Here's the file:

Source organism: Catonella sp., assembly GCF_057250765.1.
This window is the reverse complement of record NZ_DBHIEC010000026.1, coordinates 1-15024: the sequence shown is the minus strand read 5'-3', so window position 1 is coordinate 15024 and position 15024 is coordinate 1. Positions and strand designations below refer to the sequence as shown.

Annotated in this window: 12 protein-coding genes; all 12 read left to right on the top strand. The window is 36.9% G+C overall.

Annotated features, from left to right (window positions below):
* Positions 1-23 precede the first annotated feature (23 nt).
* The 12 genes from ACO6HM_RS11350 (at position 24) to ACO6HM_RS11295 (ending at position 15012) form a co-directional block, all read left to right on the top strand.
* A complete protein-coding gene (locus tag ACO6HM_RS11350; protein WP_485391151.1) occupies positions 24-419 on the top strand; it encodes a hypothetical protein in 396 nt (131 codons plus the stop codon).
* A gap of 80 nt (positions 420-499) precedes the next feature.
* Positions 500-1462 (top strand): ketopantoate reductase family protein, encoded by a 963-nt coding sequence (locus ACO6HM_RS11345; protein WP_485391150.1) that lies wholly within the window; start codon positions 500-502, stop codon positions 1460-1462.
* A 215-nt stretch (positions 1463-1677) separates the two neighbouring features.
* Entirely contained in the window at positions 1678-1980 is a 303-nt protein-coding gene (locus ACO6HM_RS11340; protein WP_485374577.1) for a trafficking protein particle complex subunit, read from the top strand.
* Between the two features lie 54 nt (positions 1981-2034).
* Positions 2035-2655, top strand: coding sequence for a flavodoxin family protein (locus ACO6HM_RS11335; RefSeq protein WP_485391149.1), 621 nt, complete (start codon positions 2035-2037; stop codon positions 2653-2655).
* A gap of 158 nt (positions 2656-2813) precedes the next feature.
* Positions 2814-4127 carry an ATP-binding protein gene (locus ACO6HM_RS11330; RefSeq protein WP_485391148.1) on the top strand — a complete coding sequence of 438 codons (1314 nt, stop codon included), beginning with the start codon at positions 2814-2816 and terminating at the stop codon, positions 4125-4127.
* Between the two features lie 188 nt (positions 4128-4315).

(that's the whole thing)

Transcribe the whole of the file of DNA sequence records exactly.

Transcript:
Source organism: Catonella sp., assembly GCF_057250765.1.
This window is the reverse complement of record NZ_DBHIEC010000026.1, coordinates 1-15024: the sequence shown is the minus strand read 5'-3', so window position 1 is coordinate 15024 and position 15024 is coordinate 1. Positions and strand designations below refer to the sequence as shown.

Annotated in this window: 12 protein-coding genes; all 12 read left to right on the top strand. The window is 36.9% G+C overall.

Annotated features, from left to right (window positions below):
* Positions 1-23 precede the first annotated feature (23 nt).
* The 12 genes from ACO6HM_RS11350 (at position 24) to ACO6HM_RS11295 (ending at position 15012) form a co-directional block, all read left to right on the top strand.
* A complete protein-coding gene (locus tag ACO6HM_RS11350; protein WP_485391151.1) occupies positions 24-419 on the top strand; it encodes a hypothetical protein in 396 nt (131 codons plus the stop codon).
* A gap of 80 nt (positions 420-499) precedes the next feature.
* Positions 500-1462 (top strand): ketopantoate reductase family protein, encoded by a 963-nt coding sequence (locus ACO6HM_RS11345; protein WP_485391150.1) that lies wholly within the window; start codon positions 500-502, stop codon positions 1460-1462.
* A 215-nt stretch (positions 1463-1677) separates the two neighbouring features.
* Entirely contained in the window at positions 1678-1980 is a 303-nt protein-coding gene (locus ACO6HM_RS11340; protein WP_485374577.1) for a trafficking protein particle complex subunit, read from the top strand.
* Between the two features lie 54 nt (positions 1981-2034).
* Positions 2035-2655, top strand: coding sequence for a flavodoxin family protein (locus ACO6HM_RS11335; RefSeq protein WP_485391149.1), 621 nt, complete (start codon positions 2035-2037; stop codon positions 2653-2655).
* A gap of 158 nt (positions 2656-2813) precedes the next feature.
* Positions 2814-4127 carry an ATP-binding protein gene (locus ACO6HM_RS11330; RefSeq protein WP_485391148.1) on the top strand — a complete coding sequence of 438 codons (1314 nt, stop codon included), beginning with the start codon at positions 2814-2816 and terminating at the stop codon, positions 4125-4127.
* Between the two features lie 188 nt (positions 4128-4315).